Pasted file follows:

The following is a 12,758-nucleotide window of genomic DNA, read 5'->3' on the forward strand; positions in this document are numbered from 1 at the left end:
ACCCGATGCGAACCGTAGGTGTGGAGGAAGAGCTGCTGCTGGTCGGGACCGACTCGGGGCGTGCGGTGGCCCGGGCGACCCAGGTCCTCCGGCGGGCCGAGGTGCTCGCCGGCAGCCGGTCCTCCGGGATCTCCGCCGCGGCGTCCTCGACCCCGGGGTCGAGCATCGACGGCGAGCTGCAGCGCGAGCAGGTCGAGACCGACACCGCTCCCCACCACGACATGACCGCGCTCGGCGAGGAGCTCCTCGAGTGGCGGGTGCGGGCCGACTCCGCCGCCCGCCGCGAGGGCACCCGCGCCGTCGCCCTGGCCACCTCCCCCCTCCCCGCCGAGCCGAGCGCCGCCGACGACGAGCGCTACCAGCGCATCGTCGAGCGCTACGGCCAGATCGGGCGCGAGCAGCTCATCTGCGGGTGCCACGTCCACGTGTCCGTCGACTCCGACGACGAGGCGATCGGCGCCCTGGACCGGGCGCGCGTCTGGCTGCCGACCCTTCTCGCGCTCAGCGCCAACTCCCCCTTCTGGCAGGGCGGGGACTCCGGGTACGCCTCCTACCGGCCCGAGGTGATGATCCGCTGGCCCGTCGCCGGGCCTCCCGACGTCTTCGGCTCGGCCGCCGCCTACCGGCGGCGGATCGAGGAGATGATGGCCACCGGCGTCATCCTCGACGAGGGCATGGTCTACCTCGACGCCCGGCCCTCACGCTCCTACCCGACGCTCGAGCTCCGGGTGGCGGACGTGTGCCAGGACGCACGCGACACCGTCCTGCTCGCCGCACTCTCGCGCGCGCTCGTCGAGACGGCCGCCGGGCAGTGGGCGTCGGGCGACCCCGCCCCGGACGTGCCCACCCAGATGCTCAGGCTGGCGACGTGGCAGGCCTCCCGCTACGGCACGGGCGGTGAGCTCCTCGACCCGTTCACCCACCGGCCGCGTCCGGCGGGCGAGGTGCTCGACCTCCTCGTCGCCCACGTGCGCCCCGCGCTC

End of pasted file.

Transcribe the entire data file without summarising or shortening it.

The following is a 12,758-nucleotide window of genomic DNA, read 5'->3' on the forward strand; positions in this document are numbered from 1 at the left end:
ACCCGATGCGAACCGTAGGTGTGGAGGAAGAGCTGCTGCTGGTCGGGACCGACTCGGGGCGTGCGGTGGCCCGGGCGACCCAGGTCCTCCGGCGGGCCGAGGTGCTCGCCGGCAGCCGGTCCTCCGGGATCTCCGCCGCGGCGTCCTCGACCCCGGGGTCGAGCATCGACGGCGAGCTGCAGCGCGAGCAGGTCGAGACCGACACCGCTCCCCACCACGACATGACCGCGCTCGGCGAGGAGCTCCTCGAGTGGCGGGTGCGGGCCGACTCCGCCGCCCGCCGCGAGGGCACCCGCGCCGTCGCCCTGGCCACCTCCCCCCTCCCCGCCGAGCCGAGCGCCGCCGACGACGAGCGCTACCAGCGCATCGTCGAGCGCTACGGCCAGATCGGGCGCGAGCAGCTCATCTGCGGGTGCCACGTCCACGTGTCCGTCGACTCCGACGACGAGGCGATCGGCGCCCTGGACCGGGCGCGCGTCTGGCTGCCGACCCTTCTCGCGCTCAGCGCCAACTCCCCCTTCTGGCAGGGCGGGGACTCCGGGTACGCCTCCTACCGGCCCGAGGTGATGATCCGCTGGCCCGTCGCCGGGCCTCCCGACGTCTTCGGCTCGGCCGCCGCCTACCGGCGGCGGATCGAGGAGATGATGGCCACCGGCGTCATCCTCGACGAGGGCATGGTCTACCTCGACGCCCGGCCCTCACGCTCCTACCCGACGCTCGAGCTCCGGGTGGCGGACGTGTGCCAGGACGCACGCGACACCGTCCTGCTCGCCGCACTCTCGCGCGCGCTCGTCGAGACGGCCGCCGGGCAGTGGGCGTCGGGCGACCCCGCCCCGGACGTGCCCACCCAGATGCTCAGGCTGGCGACGTGGCAGGCCTCCCGCTACGGCACGGGCGGTGAGCTCCTCGACCCGTTCACCCACCGGCCGCGTCCGGCGGGCGAGGTGCTCGACCTCCTCGTCGCCCACGTGCGCCCCGCGCTC